. . . GM is making sales and accounting for market share, but only at the expense of the other automakers. Had GM been forced to severely atrophy or liquidate, the other automakers would have had greater revenues, more market share, and probably higher profits. They would have been able to attract GM’s best engineers and line workers. They would have more money to invest in R&D and to lead the industry into the future. Instead, by keeping GM in the mix, some of those industry resources remain misallocated in a company that the evolutionary market process would have made smaller or extinct.

    You can argue that the government shouldn’t pick winners and losers. But regardless of the party in power, the multitude of politicians are returning gifts to compensate for campaign contributions. Sadly, the auto industry lost all the jobs that were required to stabilize this segment for now -- but the UAW, complete with its overabundance of contract work rules, remains in place to bring down this American institution yet again in the not-to-distant future.

    Sadly, in the next crisis, our politicians will again not have grasped the history lesson.

  6. An Inquirer:

    The bailout of GM may have been worst of all scenarios. (1)Moral Hazards phenomenon is all over this story. (2) Although there were several managment personnel changes, Warren complains that management stays as the same group that has mismanaged assets. (3) Plus we still continue union agreements that make our auto industry non-competitive. To a large extent, management pursued the strategy they did (high margin vehicles) because of the need to pay for expensive union contracts. (4) The resolution showed that political favoratism pays off.

  7. morganovich:

    if you gave me $30 billion in debt to buy assets then forgave all the debt, i could make money doing damn near anything.

    however, i'd be willing to bet that GM NEVER makes future profit equivalent to the money paid in.

    they will be losing money again long before they ever get to a positive ROIC on the bailout.

  8. Benjamin Cole:

    Farm subsidies, and rural highways, water systems, power systems, telephone systems subsidies. Without federal subsidies, rural America would depopulate, thus freeing up capital for urban areas--without federal intervention.

    The Defense Department has just about become another rural subsidy in drag, along with the ethanol program.

  9. john:

    GM: All anecdotal, but call it the pulse of the times. I drove by a Chevy dealership yesterday on my way to somewhere else and their lot was full of brand new cars and trucks. I don't see where they could have parked one more, or for that matter where a customer could park while they looked at one. Fortunately that wasn't a problem as the place was completely empty. I had a conversation last weekend with several family members who are considering new cars. (one has since bought a Subaru) GM (and to a lesser extent Chrysler) are off the table for everyone in the discussion. Politics was the main reason cited, but several also mentioned very low value proposition and very high prices. (Apparently GM gives MSRP in the low 20s for some of their trucks, but I couldn't find one on the lot for less than 38K and most were around 50K. )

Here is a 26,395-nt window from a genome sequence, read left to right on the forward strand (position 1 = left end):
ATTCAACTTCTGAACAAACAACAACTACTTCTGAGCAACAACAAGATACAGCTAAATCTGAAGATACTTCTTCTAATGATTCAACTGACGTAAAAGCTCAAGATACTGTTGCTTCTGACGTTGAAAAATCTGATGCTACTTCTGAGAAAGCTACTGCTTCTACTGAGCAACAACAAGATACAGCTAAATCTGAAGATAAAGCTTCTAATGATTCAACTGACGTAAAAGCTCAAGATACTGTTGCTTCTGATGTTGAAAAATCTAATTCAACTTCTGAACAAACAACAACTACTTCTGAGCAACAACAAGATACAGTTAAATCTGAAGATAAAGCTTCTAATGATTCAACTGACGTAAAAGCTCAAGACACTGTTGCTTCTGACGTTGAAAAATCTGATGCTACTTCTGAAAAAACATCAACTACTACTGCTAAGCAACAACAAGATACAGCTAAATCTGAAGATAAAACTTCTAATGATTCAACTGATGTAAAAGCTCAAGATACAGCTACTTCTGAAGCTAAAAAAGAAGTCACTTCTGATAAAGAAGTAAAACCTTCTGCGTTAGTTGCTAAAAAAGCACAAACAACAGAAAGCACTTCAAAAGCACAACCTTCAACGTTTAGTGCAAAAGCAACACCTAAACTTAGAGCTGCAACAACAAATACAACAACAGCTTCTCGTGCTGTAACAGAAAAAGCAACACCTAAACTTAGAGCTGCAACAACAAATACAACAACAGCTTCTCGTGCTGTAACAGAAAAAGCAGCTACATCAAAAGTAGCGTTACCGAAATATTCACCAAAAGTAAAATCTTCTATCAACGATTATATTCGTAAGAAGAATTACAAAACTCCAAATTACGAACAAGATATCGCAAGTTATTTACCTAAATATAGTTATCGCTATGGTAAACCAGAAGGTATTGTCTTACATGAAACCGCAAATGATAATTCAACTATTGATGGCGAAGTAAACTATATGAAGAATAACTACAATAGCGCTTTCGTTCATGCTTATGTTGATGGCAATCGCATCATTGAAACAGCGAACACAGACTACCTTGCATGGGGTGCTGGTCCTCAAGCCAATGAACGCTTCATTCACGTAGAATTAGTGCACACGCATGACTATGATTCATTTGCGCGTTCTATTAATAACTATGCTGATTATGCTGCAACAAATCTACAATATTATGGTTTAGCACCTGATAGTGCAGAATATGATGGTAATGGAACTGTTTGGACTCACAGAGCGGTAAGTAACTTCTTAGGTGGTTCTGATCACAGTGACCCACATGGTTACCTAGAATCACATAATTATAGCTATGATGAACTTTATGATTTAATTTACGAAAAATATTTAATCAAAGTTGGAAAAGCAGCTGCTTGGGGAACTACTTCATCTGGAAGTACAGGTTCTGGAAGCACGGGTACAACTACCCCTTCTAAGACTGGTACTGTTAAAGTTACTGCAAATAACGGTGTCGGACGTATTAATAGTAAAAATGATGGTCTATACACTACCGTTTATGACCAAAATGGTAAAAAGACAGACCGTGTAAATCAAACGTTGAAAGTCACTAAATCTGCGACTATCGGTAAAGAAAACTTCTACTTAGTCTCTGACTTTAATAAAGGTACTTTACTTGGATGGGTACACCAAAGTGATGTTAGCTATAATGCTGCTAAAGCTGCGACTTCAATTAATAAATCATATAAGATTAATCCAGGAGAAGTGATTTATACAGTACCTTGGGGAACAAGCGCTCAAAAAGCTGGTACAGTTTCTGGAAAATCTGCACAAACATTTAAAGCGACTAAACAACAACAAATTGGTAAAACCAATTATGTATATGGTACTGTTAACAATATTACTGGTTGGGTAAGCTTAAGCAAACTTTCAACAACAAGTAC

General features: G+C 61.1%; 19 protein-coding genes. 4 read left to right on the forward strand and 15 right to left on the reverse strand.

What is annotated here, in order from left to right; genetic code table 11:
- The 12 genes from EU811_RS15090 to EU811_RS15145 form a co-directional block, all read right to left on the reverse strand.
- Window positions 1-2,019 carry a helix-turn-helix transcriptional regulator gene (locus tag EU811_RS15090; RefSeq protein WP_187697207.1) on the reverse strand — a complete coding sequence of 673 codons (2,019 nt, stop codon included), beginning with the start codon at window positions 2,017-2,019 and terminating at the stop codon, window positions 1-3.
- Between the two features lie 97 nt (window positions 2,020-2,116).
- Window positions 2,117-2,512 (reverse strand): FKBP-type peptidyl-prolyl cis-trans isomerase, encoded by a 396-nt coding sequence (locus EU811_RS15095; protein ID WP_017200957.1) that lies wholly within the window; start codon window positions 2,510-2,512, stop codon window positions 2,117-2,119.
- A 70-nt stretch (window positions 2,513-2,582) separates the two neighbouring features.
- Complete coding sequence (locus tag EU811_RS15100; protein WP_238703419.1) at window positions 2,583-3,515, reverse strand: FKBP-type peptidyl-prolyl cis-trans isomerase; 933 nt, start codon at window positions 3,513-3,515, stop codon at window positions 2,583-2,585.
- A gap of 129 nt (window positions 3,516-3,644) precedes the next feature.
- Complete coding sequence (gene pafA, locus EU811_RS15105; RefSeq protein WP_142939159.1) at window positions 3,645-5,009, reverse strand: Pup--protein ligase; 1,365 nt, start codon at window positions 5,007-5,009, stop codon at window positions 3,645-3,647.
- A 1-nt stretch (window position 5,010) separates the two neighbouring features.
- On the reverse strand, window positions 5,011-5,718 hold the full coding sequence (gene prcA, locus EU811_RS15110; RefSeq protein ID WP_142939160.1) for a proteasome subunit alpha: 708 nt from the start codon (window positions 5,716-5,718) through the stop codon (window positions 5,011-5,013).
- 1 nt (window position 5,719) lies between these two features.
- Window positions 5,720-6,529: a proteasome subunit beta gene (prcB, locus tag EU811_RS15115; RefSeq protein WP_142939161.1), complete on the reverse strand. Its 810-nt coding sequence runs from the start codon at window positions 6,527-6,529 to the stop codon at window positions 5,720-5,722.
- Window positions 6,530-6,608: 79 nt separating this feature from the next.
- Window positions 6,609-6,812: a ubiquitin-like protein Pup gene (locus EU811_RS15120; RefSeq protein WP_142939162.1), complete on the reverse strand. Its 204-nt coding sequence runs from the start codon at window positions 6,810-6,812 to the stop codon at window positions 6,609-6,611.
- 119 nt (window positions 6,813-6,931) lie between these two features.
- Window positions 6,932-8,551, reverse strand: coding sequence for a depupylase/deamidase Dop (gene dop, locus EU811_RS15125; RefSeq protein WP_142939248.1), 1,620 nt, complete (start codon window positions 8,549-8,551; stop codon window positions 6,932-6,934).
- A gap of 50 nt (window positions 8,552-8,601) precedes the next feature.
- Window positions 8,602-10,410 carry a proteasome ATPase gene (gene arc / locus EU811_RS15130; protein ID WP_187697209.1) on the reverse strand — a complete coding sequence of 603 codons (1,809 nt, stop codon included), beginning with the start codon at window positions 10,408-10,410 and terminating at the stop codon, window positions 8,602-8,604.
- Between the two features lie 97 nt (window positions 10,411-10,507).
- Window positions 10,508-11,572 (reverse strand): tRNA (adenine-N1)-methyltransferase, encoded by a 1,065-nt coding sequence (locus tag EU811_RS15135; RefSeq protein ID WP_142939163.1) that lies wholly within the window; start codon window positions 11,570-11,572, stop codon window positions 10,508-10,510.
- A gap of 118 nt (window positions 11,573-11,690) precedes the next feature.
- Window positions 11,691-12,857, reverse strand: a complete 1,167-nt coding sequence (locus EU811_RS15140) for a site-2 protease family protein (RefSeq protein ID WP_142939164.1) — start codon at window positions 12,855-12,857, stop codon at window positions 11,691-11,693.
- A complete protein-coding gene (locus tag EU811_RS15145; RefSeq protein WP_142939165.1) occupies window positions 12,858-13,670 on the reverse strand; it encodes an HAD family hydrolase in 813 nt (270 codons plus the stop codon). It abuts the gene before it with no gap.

Rural America:
    I don't know where these ideas come from. Perhaps there is some kind of net transfer from urban to rural areas, maybe in the way of aid to State and County govt. But the first items cited are an illusion.

    Farm subsidies do not exist keep farmers in business, they exist to provide artificially cheap food to urban populations and cheap feedstocks to industry with political connections. In my experience most rural power systems are cooperatives owned by their customers, ditto water and sewer in the limited areas where those services actually exist. Trust me, my septic system and cisterns are not federally subsidized. There are telephone subsidies, but I'm not sure how they work, so maybe you've got something there, though most of that is going cell now.

    Count me as one rural resident entirely willing to take my chances on the elimination of those subsidies. I think you're mistaken about the outcome though. (I might prefer you were right.) Without cheap food, power, water, sewage, etc. I don't think the cities would last very long. I think those subsidies are really urban subsidies. It is kind of colonialism. Shut off the cheap power, water, food, etc. and people would start to spread out more and get closer to the sources of supply of those things.

  10. Sam L.:

    "Don Boudreaux had these two rejoinders to the notion that the GM bailout is a success simply because GM is making a profit.

    'Economically literate opponents of the Detroit bailout never denied that pumping hundreds of millions of taxpayer dollars into Detroit automakers would restore those companies to health.' "

    I disagree. The expected outcome was a semblance of health, due, as you yourself described it, to an apparently healthy body with the same old brain-dead head. It wouldn't be smarter, it couldn't be smarter. and there was the union ball-and-chain as well.

  11. Voolfie:

    I don't know which is more depressing: the paucity of economically 'literate' among the laity...or having to waste valuable time and brain cells dealing with an Epsilon-minus semi-moron like E.J. Dionne. God save the republic.